Enhanced surveillance of shellfish mortality to improve early detection and investigation of outbreaks of exotic or emerging infectious diseases: An example of a mass mortality outbreak of mussels, France 2014

Type Article
Date 2016-09
Language English
Author(s) Lupo CoralieORCID1, Prou JeanORCID2
Affiliation(s) 1 : IFREMER, Lab Genet & Pathol Mollusques Marins, Ave Mus Loup, F-17390 La Tremblade, France.
2 : IFREMER, Unite Sante Genet & Microbiol Mollusques Marins, Ave Mus Loup, F-17390 La Tremblade, France.
Source Preventive Veterinary Medicine (0167-5877) (Elsevier Science Bv), 2016-09 , Vol. 132 , P. 57-66
DOI 10.1016/j.prevetmed.2016.08.007
WOS© Times Cited 2
Keyword(s) Early warning, Perception, Enhanced clinical surveillance, Shellfish diseases, Participative disease surveillance, Qualitative methods
Abstract This paper explores the relevance and feasibility of enhanced surveillance of mussel-related mortality based on regular telephone interviews of a key informant in a farming community. Based on qualitative analyses of data collected through semi-structured interviews, this method of participatory disease surveillance enabled the retrieval of high quality data during an outbreak of mussel mortality which occurred in Pertuis Charentais, France, in 2014.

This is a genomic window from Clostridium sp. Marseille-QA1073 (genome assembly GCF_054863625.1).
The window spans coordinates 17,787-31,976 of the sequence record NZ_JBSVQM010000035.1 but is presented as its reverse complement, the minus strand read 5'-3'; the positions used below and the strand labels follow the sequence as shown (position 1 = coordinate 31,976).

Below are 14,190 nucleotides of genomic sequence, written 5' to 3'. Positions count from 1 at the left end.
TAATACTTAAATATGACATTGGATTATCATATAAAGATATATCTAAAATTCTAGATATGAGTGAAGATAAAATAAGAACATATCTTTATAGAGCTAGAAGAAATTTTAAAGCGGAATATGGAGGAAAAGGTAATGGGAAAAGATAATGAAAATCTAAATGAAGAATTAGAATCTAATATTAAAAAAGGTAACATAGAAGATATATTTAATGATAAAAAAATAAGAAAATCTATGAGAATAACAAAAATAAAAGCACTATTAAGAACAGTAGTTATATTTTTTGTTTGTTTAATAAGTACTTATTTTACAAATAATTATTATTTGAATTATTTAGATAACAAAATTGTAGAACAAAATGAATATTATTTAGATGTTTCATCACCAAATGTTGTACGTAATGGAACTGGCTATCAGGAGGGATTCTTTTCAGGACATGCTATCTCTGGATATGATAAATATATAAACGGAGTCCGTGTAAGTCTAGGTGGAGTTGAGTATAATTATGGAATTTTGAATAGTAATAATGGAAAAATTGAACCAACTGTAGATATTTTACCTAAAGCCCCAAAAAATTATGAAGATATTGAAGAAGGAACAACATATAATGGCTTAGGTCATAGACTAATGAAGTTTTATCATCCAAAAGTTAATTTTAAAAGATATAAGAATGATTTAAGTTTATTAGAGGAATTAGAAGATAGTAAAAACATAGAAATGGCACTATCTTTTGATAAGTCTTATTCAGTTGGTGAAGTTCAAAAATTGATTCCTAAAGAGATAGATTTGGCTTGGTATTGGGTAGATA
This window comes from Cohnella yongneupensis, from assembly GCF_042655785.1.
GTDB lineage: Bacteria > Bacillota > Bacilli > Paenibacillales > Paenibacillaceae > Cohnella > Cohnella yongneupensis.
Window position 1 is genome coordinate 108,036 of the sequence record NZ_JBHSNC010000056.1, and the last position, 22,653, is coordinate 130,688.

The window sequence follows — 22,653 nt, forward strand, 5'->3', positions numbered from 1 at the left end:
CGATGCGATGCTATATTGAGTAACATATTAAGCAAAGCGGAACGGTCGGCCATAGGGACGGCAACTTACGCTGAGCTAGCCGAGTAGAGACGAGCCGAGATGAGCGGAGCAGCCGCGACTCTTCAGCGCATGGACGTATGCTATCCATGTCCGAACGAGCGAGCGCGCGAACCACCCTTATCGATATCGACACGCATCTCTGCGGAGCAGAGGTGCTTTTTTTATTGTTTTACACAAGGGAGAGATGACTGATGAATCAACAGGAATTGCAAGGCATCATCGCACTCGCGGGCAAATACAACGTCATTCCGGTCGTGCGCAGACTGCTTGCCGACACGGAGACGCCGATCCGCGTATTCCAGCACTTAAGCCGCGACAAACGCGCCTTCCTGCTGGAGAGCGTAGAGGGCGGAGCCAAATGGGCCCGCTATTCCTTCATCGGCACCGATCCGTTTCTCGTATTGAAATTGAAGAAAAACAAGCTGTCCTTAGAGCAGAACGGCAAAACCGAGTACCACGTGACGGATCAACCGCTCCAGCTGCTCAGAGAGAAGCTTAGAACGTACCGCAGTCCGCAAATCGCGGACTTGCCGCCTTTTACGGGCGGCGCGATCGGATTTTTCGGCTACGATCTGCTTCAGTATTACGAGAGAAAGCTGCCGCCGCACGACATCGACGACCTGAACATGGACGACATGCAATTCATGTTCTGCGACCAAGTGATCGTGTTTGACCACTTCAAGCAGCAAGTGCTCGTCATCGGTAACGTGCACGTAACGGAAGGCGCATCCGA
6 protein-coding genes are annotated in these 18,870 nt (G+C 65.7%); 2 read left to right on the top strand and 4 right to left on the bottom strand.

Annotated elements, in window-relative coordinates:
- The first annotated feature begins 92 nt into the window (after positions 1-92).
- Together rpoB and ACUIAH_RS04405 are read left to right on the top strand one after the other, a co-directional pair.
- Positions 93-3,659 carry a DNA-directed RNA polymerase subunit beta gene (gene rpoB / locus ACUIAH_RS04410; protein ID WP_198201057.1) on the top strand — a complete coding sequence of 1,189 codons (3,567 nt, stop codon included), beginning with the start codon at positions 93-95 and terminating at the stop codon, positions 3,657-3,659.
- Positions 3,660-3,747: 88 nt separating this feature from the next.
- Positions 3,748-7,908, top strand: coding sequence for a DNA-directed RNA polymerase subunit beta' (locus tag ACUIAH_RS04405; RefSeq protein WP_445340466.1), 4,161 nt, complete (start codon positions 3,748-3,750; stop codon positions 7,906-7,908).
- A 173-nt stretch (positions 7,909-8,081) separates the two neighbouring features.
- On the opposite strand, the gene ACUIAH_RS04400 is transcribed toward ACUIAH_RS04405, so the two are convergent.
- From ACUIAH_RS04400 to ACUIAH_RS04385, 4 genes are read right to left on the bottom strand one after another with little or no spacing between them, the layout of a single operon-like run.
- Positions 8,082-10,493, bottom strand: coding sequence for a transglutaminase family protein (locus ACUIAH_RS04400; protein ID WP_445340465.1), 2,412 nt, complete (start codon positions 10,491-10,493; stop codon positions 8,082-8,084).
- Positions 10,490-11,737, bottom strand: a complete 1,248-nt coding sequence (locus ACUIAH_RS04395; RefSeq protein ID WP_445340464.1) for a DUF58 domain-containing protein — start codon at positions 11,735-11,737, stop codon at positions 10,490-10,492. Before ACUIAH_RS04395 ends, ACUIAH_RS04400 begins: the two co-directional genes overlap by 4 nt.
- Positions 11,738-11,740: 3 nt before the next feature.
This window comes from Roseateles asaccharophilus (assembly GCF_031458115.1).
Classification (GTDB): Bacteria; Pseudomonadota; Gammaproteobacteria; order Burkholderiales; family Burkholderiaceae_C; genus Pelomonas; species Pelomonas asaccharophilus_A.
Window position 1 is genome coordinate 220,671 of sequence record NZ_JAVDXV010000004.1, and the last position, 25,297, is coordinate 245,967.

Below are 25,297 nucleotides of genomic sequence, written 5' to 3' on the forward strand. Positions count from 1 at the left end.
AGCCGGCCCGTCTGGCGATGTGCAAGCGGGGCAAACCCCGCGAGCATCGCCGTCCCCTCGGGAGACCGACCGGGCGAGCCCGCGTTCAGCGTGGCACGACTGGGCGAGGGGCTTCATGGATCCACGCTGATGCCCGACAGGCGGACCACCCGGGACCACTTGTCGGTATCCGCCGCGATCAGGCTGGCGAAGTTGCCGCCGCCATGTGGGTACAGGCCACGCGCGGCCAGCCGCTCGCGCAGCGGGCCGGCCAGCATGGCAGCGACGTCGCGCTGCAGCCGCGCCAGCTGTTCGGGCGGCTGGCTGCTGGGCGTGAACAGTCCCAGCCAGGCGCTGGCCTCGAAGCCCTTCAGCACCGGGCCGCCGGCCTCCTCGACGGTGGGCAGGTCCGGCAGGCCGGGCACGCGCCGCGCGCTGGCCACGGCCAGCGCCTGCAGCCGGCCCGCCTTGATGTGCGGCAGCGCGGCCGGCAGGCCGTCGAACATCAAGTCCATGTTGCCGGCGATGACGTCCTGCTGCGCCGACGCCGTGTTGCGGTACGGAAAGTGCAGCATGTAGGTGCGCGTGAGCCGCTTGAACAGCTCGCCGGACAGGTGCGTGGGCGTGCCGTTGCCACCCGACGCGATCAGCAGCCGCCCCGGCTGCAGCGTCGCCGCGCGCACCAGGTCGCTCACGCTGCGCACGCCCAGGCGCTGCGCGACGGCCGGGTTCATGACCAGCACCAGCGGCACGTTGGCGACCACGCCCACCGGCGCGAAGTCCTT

The findings illustrated that such an enhanced surveillance approach compared with the institutional shellfish health surveillance system could improve the early detection of outbreaks of mussel mortality by one week. This approach enabled a detailed description of the outbreak, showing higher incidence proportion in the Northern water bodies. It also captured relevant data for hypothesis generation for further outbreak investigations, integrating a global view of the health and disturbance of the coastal marine ecosystem. However, to be effective and sustainable, this flexible approach requires a pre-existing knowledge of the structure of the information network of the farmers’ community. Such a community-based enhanced surveillance could increase the reactivity of the entire system to enable the earliest possible and most appropriate interventions to protect shellfish populations against exotic or emerging infectious diseases. This would also help to improve the vigilance of mussel farmers and foster their commitment, which is an essential element for sustainable shellfish health surveillance.
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